U.S. Department of Transportation
Federal Highway Administration
1200 New Jersey Avenue, SE
Washington, DC 20590

Skip to content U.S. Department of Transportation/Federal Highway AdministrationU.S. Department of Transportation/Federal Highway Administration

Federal Highway Administration Research and Technology
Coordinating, Developing, and Delivering Highway Transportation Innovations

This report is an archived publication and may contain dated technical, contact, and link information
Publication Number: FHWA-RD-03-074

Communications Reference Guide

Chapter 5—Preparing a Research Report

Research Reports

Figure. Report cover. This is a figure of a Federal Highway Administration report cover. Figure. Report cover. This is a figure of a Federal Highway Administration report cover. Figure. Report cover. This is a figure of a Federal Highway Administration report cover.


To communicate the full details of an experiment or research project, its results, data collected from analysis, or findings and recommendations.


Transportation technical staff.


  • Usually more than 30 pages.

  • One-color cover (appropriate color indicates the FHWA RD&T team that generated the research and report) prepared by HRTM with a standard cover design graphically depicting the area of research. HRTM uses 12 different woodcuts to represent different areas of research: Environment, Human Factors, International, ITS, Motor Carrier/Freight, Pavement, Planning, Policy, Right-of-Way, Safety, Structural/Bridges, and Training.

Format for Research Reports

Standard research reports must follow the guidance in this CRG regarding formatting and font, type size, symbols, margins, page numbering, bullets, columns, and other elements as the preferred style. The report must be consistent throughout in format and style. The author of a research report should adhere to these preferences unless there is a clear, compelling reason to deviate. Any deviation from the specified standards must be accompanied by a written explanation that specifies the reason that a format requirement was not followed. (An author may need to reformat a document if the HRTM Communications and Outreach Team determines that the standard format or style is preferred.)

All reports are to be submitted as a Microsoft Word file, and the document will be printed in black ink unless otherwise specified. Should a report need to be printed in color, FHWA must receive a justification in writing indicating why color is necessary. After special permission, the author must layout the document in an acceptable graphic format.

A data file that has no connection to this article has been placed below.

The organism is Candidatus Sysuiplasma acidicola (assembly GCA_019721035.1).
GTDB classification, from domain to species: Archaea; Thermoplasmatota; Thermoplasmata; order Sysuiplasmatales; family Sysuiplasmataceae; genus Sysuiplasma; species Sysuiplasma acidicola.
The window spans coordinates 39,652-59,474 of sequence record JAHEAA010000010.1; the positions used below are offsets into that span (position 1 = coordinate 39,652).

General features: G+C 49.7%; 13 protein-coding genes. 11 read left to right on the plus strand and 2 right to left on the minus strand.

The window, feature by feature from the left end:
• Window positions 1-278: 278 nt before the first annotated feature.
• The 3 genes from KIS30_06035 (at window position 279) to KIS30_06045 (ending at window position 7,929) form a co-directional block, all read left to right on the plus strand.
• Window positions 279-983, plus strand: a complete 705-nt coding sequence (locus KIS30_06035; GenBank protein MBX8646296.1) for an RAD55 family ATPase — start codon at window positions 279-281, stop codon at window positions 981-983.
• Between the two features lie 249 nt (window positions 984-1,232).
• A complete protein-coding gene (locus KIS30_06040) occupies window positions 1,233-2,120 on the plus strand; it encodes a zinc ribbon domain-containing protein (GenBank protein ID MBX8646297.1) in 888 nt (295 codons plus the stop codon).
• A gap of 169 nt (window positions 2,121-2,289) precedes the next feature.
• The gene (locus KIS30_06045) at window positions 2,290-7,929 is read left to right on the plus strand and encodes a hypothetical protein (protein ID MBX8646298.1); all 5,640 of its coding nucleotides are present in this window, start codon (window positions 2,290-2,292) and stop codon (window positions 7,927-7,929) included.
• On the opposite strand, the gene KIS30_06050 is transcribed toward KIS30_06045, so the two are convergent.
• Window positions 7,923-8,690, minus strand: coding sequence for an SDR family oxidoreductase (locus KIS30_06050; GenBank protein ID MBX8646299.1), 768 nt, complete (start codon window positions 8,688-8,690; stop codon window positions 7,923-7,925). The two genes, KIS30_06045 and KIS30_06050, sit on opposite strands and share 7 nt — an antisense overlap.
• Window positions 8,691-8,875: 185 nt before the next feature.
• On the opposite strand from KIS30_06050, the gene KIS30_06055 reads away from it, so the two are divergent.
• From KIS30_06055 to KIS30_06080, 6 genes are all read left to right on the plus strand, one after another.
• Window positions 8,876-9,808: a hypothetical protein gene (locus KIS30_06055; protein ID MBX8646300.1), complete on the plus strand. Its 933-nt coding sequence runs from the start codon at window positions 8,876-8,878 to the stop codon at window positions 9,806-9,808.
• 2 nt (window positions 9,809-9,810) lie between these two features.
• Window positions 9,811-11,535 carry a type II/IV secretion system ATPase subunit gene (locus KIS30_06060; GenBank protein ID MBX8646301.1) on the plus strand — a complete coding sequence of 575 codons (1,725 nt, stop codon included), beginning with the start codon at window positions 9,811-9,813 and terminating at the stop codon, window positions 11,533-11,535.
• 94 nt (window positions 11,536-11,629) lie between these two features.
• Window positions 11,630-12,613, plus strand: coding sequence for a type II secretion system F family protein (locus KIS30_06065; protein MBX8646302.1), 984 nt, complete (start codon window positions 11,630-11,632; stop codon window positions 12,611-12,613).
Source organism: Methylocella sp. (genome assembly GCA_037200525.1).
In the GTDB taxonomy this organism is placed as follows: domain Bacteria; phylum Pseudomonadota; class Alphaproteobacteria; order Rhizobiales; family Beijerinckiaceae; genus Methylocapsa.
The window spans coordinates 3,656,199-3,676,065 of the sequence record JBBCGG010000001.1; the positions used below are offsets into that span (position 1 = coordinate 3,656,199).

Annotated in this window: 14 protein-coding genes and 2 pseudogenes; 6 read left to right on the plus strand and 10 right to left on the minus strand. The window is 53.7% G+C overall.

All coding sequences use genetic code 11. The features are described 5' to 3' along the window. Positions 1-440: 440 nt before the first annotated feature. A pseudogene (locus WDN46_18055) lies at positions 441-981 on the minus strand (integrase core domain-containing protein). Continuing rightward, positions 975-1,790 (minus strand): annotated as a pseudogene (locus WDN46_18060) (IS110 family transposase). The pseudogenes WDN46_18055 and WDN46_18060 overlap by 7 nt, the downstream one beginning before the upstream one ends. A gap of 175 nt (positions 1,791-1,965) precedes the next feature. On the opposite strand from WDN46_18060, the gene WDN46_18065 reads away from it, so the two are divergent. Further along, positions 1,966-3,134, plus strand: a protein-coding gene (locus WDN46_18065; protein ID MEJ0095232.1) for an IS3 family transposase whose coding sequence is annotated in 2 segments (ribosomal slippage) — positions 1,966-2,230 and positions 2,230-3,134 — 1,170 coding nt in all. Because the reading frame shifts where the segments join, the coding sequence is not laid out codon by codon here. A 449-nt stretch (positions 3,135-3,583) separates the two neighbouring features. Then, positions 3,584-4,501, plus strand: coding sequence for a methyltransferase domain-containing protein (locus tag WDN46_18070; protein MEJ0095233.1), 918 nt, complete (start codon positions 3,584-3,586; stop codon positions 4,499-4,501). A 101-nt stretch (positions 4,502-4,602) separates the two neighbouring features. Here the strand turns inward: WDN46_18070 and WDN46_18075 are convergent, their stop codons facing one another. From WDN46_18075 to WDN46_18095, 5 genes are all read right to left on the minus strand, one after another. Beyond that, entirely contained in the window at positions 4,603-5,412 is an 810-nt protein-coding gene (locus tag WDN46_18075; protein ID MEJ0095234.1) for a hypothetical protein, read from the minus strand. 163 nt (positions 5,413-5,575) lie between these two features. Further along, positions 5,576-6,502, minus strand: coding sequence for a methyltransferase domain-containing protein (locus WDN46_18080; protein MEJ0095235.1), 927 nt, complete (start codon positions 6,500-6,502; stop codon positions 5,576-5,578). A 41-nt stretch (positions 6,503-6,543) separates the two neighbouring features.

Order of Elements in Reports

As discussed earlier, documentation adheres to both GPO Style Manual standards and FHWA-specific style requirements as outlined in this guide. All of the components of a document are listed in this section in the order in which they should appear. However, please note that it is not necessary to use all elements in all reports. (For example, if a report does not contain references, there would be no need for a reference section in the report.)



Front Cover
Inside Front Cover (R&D Foreword and Disclaimer Notice)[1]

Front Matter


Technical Report Documentation Page (Form DOT F 1700.7)
Preface (if any)
Metric Conversion Chart
Table of Contents
List of Figures (including equations)
List of Tables
List of Abbreviations and Symbols

Body of Report


Page 1
Main text separated into chapters

Back Matter

Appendices (Use consecutive pagination, do not use A-1, etc.) Glossary

Back Covers

Cover 3 (blank)
Cover 4 (blank)

Note: Contractors' names may not appear in the report, except in block 9 of the Technical Report Documentation Page (form DOT F 1700.7). Contractor logos may not appear at all. Paid consultants should not be acknowledged anywhere else in FHWA publications.

If an acknowledgement page must be used, it must be part of the appendix; however, it should not contain contractor, author, or company names. See appendix I for a sample.

The Foreword

Publications containing technical material must have a foreword on the inside front cover. The foreword, signed by the office director, should contain information useful to readers:

  • Purpose of the report, manual, or study.

  • Content summary.

  • Interested audience.

  • Previous printings of the publication.

  • Publication status: preliminary, interim, or final.

Every FHWA report must contain the standard disclaimer notice and quality assurance statement below:


This document is disseminated under the sponsorship of the U.S. Department of Transportation in the interest of information exchange. The U.S. Government assumes no liability for the use of the information contained in this document.

The U.S. Government does not endorse products or manufacturers. Trademarks or manufacturers' names appear in this report only because they are considered essential to the objective of the document.

Quality Assurance Statement

The Federal Highway Administration (FHWA) provides high-quality information to serve Government, industry, and the public in a manner that promotes public understanding. Standards and policies are used to ensure and maximize the quality, objectivity, utility, and integrity of its information. FHWA periodically reviews quality issues and adjusts its programs and processes to ensure continuous quality improvement.

Type Arrangement and Typefaces

  • The preferred font is Times New Roman, sized at 12 point for both headings and text.

  • Type styles in the text must match those in the front matter and table of contents for all headings and subheadings. This includes font, capitalization, punctuation, bolding, italics, and other attributes.